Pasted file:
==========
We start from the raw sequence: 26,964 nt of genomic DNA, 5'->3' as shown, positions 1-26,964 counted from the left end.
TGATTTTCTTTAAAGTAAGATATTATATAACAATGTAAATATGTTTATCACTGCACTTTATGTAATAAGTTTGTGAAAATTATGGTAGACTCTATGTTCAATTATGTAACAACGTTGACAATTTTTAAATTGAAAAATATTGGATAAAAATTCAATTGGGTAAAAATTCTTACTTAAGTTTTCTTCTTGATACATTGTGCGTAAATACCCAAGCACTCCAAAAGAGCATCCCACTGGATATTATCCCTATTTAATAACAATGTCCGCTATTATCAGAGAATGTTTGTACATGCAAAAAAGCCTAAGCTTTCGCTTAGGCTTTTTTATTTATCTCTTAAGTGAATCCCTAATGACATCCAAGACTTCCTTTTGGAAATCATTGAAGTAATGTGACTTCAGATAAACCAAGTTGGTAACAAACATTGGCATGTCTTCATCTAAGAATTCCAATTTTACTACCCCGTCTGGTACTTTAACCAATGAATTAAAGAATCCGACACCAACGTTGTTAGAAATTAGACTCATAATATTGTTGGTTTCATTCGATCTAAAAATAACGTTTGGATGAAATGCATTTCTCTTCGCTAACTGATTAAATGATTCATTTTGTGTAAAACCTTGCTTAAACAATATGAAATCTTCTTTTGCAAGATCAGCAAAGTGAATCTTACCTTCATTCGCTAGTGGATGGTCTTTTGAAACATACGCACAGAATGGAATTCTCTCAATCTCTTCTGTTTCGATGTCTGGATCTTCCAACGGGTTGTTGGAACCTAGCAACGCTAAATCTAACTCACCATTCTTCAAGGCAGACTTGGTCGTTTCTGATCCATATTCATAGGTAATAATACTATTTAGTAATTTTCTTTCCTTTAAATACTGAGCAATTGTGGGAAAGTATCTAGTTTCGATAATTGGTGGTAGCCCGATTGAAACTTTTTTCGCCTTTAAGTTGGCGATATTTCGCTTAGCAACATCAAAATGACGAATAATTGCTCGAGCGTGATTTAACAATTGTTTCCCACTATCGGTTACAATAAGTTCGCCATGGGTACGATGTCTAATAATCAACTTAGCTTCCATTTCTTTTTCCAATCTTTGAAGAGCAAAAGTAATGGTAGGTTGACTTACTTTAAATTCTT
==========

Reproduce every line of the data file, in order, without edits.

We start from the raw sequence: 26,964 nt of genomic DNA, 5'->3' as shown, positions 1-26,964 counted from the left end.
TGATTTTCTTTAAAGTAAGATATTATATAACAATGTAAATATGTTTATCACTGCACTTTATGTAATAAGTTTGTGAAAATTATGGTAGACTCTATGTTCAATTATGTAACAACGTTGACAATTTTTAAATTGAAAAATATTGGATAAAAATTCAATTGGGTAAAAATTCTTACTTAAGTTTTCTTCTTGATACATTGTGCGTAAATACCCAAGCACTCCAAAAGAGCATCCCACTGGATATTATCCCTATTTAATAACAATGTCCGCTATTATCAGAGAATGTTTGTACATGCAAAAAAGCCTAAGCTTTCGCTTAGGCTTTTTTATTTATCTCTTAAGTGAATCCCTAATGACATCCAAGACTTCCTTTTGGAAATCATTGAAGTAATGTGACTTCAGATAAACCAAGTTGGTAACAAACATTGGCATGTCTTCATCTAAGAATTCCAATTTTACTACCCCGTCTGGTACTTTAACCAATGAATTAAAGAATCCGACACCAACGTTGTTAGAAATTAGACTCATAATATTGTTGGTTTCATTCGATCTAAAAATAACGTTTGGATGAAATGCATTTCTCTTCGCTAACTGATTAAATGATTCATTTTGTGTAAAACCTTGCTTAAACAATATGAAATCTTCTTTTGCAAGATCAGCAAAGTGAATCTTACCTTCATTCGCTAGTGGATGGTCTTTTGAAACATACGCACAGAATGGAATTCTCTCAATCTCTTCTGTTTCGATGTCTGGATCTTCCAACGGGTTGTTGGAACCTAGCAACGCTAAATCTAACTCACCATTCTTCAAGGCAGACTTGGTCGTTTCTGATCCATATTCATAGGTAATAATACTATTTAGTAATTTTCTTTCCTTTAAATACTGAGCAATTGTGGGAAAGTATCTAGTTTCGATAATTGGTGGTAGCCCGATTGAAACTTTTTTCGCCTTTAAGTTGGCGATATTTCGCTTAGCAACATCAAAATGACGAATAATTGCTCGAGCGTGATTTAACAATTGTTTCCCACTATCGGTTACAATAAGTTCGCCATGGGTACGATGTCTAATAATCAACTTAGCTTCCATTTCTTTTTCCAATCTTTGAAGAGCAAAAGTAATGGTAGGTTGACTTACTTTAAATTCTT